The words of Jesus from Matthew chapter 9:
As Jesus passed on from there, he saw a man called Matthew sitting at the tax booth, and he said to him, “Follow me.” And he rose and followed him.
And as Jesus reclined at table in the house, behold, many tax collectors and sinners came and were reclining with Jesus and his disciples. And when the Pharisees saw this, they said to his disciples, “Why does your teacher eat with tax collectors and sinners?” But when he heard it, he said, “Those who are well have no need of a physician, but those who are sick. Go and learn what this means, ‘I desire mercy, and not sacrifice.’ For I came not to call the righteous, but sinners.”
As I was reading the book of Exodus recently, there was a phrase that caught my attention: “If I have found favor in your eyes….”. It dawned on me that I had seen that phrase before. So I did a little research and found those words repeated several times in the Old Testament.
When Abraham greeted the three visiting angels in Genesis 18:
“If I have found favor in your eyes, my lord, do not pass your servant by.”
A variation of the phrase appears in Exodus 33 when Moses was speaking with God:
If you are pleased with me, teach me your ways so I may know you and continue to find favor with you.
When Moses spoke with God again after receiving the second set of Stone Tablets in Exodus 34:
“Lord,” he said, “if I have found favor in your eyes, then let the Lord go with us.”
When Moses cried out to God because of the grumbling of the people in Numbers 11:
“If this is how you are going to treat me, please go ahead and kill me—if I have found favor in your eyes—and do not let me face my own ruin.”
When Gideon answered the calling of God in Judges 6:
“If now I have found favor in your eyes, give me a sign that it is really you talking to me.”
David speaking to Zadok the priest when he was fleeing from Absalom’s rebellion in 2 Samuel 15:
Take the ark of God back into the city. If I find favor in the Lord’s eyes, he will bring me back and let me see it and his dwelling place again.
All the men in those passages; Abraham, Moses, Gideon, and David, were great men of God. Whenever they spoke the words, “If I have found favor in your eyes…”, they were acknowledging God’s authority and at the same time, they were also acknowledging their own imperfections. Each of those men had flaws……….and they knew it. So when they spoke to God (or spoke of God as David did in that passage in 2 Samuel), they knew better than to be presumptuous. In humility and out of reverent submission, they would say to God, “If I have found favor in your eyes…”.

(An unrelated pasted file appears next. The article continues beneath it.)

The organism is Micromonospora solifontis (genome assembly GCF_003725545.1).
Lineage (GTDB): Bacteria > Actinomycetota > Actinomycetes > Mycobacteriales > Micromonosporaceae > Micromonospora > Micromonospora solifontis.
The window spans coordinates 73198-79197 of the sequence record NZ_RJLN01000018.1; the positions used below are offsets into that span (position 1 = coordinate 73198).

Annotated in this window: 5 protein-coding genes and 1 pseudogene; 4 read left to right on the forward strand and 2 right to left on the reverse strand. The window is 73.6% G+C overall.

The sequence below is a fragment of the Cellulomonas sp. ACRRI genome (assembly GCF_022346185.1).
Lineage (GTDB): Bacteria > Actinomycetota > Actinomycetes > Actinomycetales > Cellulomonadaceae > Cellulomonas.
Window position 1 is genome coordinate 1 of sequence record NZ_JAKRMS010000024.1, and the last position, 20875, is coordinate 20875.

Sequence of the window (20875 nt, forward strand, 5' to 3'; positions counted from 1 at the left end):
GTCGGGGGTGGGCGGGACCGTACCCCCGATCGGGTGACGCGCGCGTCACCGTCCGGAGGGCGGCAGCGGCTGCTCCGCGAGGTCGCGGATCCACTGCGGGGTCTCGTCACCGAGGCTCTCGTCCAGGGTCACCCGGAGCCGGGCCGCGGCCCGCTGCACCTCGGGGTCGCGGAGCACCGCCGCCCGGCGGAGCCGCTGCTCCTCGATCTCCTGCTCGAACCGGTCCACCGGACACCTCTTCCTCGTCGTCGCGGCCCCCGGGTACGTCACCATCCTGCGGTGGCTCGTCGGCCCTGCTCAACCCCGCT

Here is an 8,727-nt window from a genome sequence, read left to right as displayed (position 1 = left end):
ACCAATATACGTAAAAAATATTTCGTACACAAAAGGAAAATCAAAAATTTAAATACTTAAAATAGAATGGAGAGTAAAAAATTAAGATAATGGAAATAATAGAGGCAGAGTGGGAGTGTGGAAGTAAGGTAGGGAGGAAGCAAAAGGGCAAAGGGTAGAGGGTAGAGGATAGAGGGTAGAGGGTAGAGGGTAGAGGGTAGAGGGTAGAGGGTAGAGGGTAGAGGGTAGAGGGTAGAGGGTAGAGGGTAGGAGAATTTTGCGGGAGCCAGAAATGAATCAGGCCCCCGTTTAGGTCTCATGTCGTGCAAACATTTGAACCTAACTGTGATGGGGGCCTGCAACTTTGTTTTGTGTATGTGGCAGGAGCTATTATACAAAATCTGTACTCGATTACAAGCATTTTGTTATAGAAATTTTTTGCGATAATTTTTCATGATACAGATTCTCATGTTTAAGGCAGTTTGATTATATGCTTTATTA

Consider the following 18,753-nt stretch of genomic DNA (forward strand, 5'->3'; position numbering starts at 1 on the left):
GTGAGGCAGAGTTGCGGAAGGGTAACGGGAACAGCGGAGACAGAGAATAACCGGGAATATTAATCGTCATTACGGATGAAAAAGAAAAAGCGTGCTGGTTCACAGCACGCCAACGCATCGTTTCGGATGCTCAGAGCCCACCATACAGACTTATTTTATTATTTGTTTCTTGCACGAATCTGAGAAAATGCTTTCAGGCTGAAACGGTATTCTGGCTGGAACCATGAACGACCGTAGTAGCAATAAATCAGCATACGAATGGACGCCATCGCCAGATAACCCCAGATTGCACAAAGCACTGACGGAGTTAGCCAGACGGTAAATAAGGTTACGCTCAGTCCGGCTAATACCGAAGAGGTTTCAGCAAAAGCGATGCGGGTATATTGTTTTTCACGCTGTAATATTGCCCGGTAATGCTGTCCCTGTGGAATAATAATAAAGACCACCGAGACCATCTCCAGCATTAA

In spite of their flaws, those great men of God knew how to approach God. But by the time our Lord Jesus Christ began his ministry, people were living in such darkness and their spiritual condition had caused them to become so far separated from God, they had no idea how to find favor in God’s eyes. From reading the gospels, it almost seems like they didn’t even know how to ask. And of course, neither the religious system or the religious leaders of the time were any help.
According to the Pharisees and the other Jewish leaders, finding favor in God’s eyes meant performing useless rituals and adhering to an endless list of laws and rules. To be clear, we’re not talking about the pure Law of God that was given to Moses for the benefit of the people. We’re talking about laws that were man made. Those laws had become a burden, and finding favor in God’s eyes must have seemed like an insurmountable obstacle. After all, under a burdensome legalistic system that posed as religion, how can you know when or IF you’ve done enough? So they must have felt like many of us felt at some time in our pasts before we were saved; like all hope was lost. And under that system, all hope was lost until Jesus came.
Jesus did not come to abolish the Law, He came to fulfill it. And again we’re talking about God’s law, not the law of the Pharisees. Jesus fulfilled all of the Law’s requirements for finding favor in the eyes of God so that it was no longer necessary to perform useless rituals. Bulls and goats and sheep did not need to be sacrificed on the altar because the blood of Jesus fulfilled the Law’s requirement that there be shedding of blood as atonement for sin. In fact, Jesus made it very simple to find favor in the eyes of God. He gave us only one requirement; that we believe in Him and accept Him as our savior!
Hebrews 4:16 tells us: Let us then approach God’s throne of grace with confidence, so that we may receive mercy and find grace to help us in our time of need.
And that’s why the phrase, “If I have found favor in your eyes…..” does not appear anywhere in the New Testament. When we put our faith in Jesus, we also acknowledged our imperfections like those Old Testament saints. We acknowledged our sins and our need for a savior. We acknowledged God’s sovereignty and when we did all that, we found favor in God’s eyes!